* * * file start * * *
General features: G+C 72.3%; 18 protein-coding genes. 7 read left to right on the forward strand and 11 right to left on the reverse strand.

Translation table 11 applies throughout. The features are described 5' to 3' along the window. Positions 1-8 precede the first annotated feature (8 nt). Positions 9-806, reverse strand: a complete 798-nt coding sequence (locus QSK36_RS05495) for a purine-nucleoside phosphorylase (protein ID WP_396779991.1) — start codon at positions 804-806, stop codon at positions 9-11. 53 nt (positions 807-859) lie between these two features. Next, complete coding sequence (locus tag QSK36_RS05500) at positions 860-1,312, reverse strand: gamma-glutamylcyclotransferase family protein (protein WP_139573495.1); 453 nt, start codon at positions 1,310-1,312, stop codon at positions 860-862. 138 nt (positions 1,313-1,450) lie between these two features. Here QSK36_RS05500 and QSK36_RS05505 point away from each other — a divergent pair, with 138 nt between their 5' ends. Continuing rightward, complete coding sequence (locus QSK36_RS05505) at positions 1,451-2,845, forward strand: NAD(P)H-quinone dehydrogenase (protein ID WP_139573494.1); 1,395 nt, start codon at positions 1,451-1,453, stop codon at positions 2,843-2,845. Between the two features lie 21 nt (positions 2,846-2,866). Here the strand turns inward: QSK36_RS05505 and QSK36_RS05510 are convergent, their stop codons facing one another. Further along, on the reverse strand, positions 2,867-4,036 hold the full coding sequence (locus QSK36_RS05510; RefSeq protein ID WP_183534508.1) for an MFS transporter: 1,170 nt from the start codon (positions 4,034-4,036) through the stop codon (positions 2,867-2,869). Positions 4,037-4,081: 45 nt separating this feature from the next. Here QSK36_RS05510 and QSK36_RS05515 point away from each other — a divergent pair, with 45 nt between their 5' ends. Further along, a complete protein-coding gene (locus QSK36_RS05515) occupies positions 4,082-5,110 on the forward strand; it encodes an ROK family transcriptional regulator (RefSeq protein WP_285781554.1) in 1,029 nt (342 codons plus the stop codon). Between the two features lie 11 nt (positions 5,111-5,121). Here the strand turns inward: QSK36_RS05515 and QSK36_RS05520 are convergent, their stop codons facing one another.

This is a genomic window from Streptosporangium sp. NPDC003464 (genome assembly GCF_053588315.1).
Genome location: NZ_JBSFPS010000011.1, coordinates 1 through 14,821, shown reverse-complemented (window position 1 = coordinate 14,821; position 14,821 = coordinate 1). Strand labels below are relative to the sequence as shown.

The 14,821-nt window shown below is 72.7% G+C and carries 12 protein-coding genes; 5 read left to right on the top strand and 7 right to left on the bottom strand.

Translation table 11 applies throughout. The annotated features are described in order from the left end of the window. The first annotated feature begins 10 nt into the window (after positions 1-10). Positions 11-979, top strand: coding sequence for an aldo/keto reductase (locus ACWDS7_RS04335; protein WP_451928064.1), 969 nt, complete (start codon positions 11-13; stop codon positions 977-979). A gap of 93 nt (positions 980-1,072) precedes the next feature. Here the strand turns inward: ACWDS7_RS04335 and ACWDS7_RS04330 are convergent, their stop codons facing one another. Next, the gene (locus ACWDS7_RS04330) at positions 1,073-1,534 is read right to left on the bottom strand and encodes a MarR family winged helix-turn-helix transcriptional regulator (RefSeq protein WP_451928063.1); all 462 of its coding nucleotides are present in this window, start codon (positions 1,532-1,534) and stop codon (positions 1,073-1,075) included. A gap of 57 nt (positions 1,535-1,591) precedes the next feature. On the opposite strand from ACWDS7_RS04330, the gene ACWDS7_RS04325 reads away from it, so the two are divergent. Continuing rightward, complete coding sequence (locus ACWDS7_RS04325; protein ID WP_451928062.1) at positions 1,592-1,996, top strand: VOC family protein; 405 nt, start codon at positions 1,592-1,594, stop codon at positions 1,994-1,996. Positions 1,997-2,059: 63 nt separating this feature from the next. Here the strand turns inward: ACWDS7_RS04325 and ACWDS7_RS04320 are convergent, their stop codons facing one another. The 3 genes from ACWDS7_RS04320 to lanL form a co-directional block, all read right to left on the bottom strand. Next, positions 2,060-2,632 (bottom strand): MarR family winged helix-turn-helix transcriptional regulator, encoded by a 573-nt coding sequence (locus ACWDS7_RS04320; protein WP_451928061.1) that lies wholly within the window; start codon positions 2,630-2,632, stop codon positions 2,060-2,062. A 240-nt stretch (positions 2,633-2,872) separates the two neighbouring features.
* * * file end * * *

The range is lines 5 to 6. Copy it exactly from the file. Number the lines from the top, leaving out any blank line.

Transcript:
The 14,821-nt window shown below is 72.7% G+C and carries 12 protein-coding genes; 5 read left to right on the top strand and 7 right to left on the bottom strand.

Translation table 11 applies throughout. The annotated features are described in order from the left end of the window. The first annotated feature begins 10 nt into the window (after positions 1-10). Positions 11-979, top strand: coding sequence for an aldo/keto reductase (locus ACWDS7_RS04335; protein WP_451928064.1), 969 nt, complete (start codon positions 11-13; stop codon positions 977-979). A gap of 93 nt (positions 980-1,072) precedes the next feature. Here the strand turns inward: ACWDS7_RS04335 and ACWDS7_RS04330 are convergent, their stop codons facing one another. Next, the gene (locus ACWDS7_RS04330) at positions 1,073-1,534 is read right to left on the bottom strand and encodes a MarR family winged helix-turn-helix transcriptional regulator (RefSeq protein WP_451928063.1); all 462 of its coding nucleotides are present in this window, start codon (positions 1,532-1,534) and stop codon (positions 1,073-1,075) included. A gap of 57 nt (positions 1,535-1,591) precedes the next feature. On the opposite strand from ACWDS7_RS04330, the gene ACWDS7_RS04325 reads away from it, so the two are divergent. Continuing rightward, complete coding sequence (locus ACWDS7_RS04325; protein ID WP_451928062.1) at positions 1,592-1,996, top strand: VOC family protein; 405 nt, start codon at positions 1,592-1,594, stop codon at positions 1,994-1,996. Positions 1,997-2,059: 63 nt separating this feature from the next. Here the strand turns inward: ACWDS7_RS04325 and ACWDS7_RS04320 are convergent, their stop codons facing one another. The 3 genes from ACWDS7_RS04320 to lanL form a co-directional block, all read right to left on the bottom strand. Next, positions 2,060-2,632 (bottom strand): MarR family winged helix-turn-helix transcriptional regulator, encoded by a 573-nt coding sequence (locus ACWDS7_RS04320; protein WP_451928061.1) that lies wholly within the window; start codon positions 2,630-2,632, stop codon positions 2,060-2,062. A 240-nt stretch (positions 2,633-2,872) separates the two neighbouring features.